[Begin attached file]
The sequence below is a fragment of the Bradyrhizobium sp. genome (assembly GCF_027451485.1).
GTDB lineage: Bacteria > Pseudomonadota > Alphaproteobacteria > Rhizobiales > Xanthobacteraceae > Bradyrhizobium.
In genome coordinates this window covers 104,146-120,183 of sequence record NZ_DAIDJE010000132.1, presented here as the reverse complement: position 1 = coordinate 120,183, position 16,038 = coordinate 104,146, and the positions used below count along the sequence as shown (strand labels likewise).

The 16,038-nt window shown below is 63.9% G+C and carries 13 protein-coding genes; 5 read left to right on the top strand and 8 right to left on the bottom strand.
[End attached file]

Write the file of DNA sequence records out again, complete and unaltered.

The sequence below is a fragment of the Bradyrhizobium sp. genome (assembly GCF_027451485.1).
GTDB lineage: Bacteria > Pseudomonadota > Alphaproteobacteria > Rhizobiales > Xanthobacteraceae > Bradyrhizobium.
In genome coordinates this window covers 104,146-120,183 of sequence record NZ_DAIDJE010000132.1, presented here as the reverse complement: position 1 = coordinate 120,183, position 16,038 = coordinate 104,146, and the positions used below count along the sequence as shown (strand labels likewise).

The 16,038-nt window shown below is 63.9% G+C and carries 13 protein-coding genes; 5 read left to right on the top strand and 8 right to left on the bottom strand.